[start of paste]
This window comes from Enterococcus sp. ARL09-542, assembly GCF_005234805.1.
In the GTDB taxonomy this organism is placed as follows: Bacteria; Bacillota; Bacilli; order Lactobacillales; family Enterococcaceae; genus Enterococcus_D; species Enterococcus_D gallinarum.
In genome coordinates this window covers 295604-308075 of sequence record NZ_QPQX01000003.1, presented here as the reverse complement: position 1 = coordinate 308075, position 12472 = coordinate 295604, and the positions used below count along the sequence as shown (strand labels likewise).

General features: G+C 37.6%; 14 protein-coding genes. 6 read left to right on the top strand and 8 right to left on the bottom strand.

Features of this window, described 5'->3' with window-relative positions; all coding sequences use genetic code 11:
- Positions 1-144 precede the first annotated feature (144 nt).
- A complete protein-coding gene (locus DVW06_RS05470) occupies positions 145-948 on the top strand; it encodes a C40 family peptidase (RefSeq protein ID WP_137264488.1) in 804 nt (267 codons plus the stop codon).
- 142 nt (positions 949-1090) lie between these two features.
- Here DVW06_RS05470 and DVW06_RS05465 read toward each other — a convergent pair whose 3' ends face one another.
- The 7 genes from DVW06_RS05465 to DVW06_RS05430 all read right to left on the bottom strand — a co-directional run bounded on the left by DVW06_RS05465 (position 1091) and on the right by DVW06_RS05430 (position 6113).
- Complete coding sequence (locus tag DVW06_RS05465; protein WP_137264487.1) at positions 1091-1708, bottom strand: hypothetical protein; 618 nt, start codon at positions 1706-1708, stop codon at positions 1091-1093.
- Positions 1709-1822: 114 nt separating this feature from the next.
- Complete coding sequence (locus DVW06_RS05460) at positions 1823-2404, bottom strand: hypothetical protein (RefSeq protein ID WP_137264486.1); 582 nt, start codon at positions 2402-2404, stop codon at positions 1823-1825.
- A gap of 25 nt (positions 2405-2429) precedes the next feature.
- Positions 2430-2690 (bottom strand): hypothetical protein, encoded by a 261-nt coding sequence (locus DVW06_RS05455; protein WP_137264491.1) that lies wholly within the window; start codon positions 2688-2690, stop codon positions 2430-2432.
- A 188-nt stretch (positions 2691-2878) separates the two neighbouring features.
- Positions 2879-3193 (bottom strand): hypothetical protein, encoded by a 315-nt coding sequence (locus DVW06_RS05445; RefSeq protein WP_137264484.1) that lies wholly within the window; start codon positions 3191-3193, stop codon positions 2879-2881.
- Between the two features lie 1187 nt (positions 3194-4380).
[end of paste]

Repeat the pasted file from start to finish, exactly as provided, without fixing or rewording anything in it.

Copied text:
This window comes from Enterococcus sp. ARL09-542, assembly GCF_005234805.1.
In the GTDB taxonomy this organism is placed as follows: Bacteria; Bacillota; Bacilli; order Lactobacillales; family Enterococcaceae; genus Enterococcus_D; species Enterococcus_D gallinarum.
In genome coordinates this window covers 295604-308075 of sequence record NZ_QPQX01000003.1, presented here as the reverse complement: position 1 = coordinate 308075, position 12472 = coordinate 295604, and the positions used below count along the sequence as shown (strand labels likewise).

General features: G+C 37.6%; 14 protein-coding genes. 6 read left to right on the top strand and 8 right to left on the bottom strand.

Features of this window, described 5'->3' with window-relative positions; all coding sequences use genetic code 11:
- Positions 1-144 precede the first annotated feature (144 nt).
- A complete protein-coding gene (locus DVW06_RS05470) occupies positions 145-948 on the top strand; it encodes a C40 family peptidase (RefSeq protein ID WP_137264488.1) in 804 nt (267 codons plus the stop codon).
- 142 nt (positions 949-1090) lie between these two features.
- Here DVW06_RS05470 and DVW06_RS05465 read toward each other — a convergent pair whose 3' ends face one another.
- The 7 genes from DVW06_RS05465 to DVW06_RS05430 all read right to left on the bottom strand — a co-directional run bounded on the left by DVW06_RS05465 (position 1091) and on the right by DVW06_RS05430 (position 6113).
- Complete coding sequence (locus tag DVW06_RS05465; protein WP_137264487.1) at positions 1091-1708, bottom strand: hypothetical protein; 618 nt, start codon at positions 1706-1708, stop codon at positions 1091-1093.
- Positions 1709-1822: 114 nt separating this feature from the next.
- Complete coding sequence (locus DVW06_RS05460) at positions 1823-2404, bottom strand: hypothetical protein (RefSeq protein ID WP_137264486.1); 582 nt, start codon at positions 2402-2404, stop codon at positions 1823-1825.
- A gap of 25 nt (positions 2405-2429) precedes the next feature.
- Positions 2430-2690 (bottom strand): hypothetical protein, encoded by a 261-nt coding sequence (locus DVW06_RS05455; protein WP_137264491.1) that lies wholly within the window; start codon positions 2688-2690, stop codon positions 2430-2432.
- A 188-nt stretch (positions 2691-2878) separates the two neighbouring features.
- Positions 2879-3193 (bottom strand): hypothetical protein, encoded by a 315-nt coding sequence (locus DVW06_RS05445; RefSeq protein WP_137264484.1) that lies wholly within the window; start codon positions 3191-3193, stop codon positions 2879-2881.
- Between the two features lie 1187 nt (positions 3194-4380).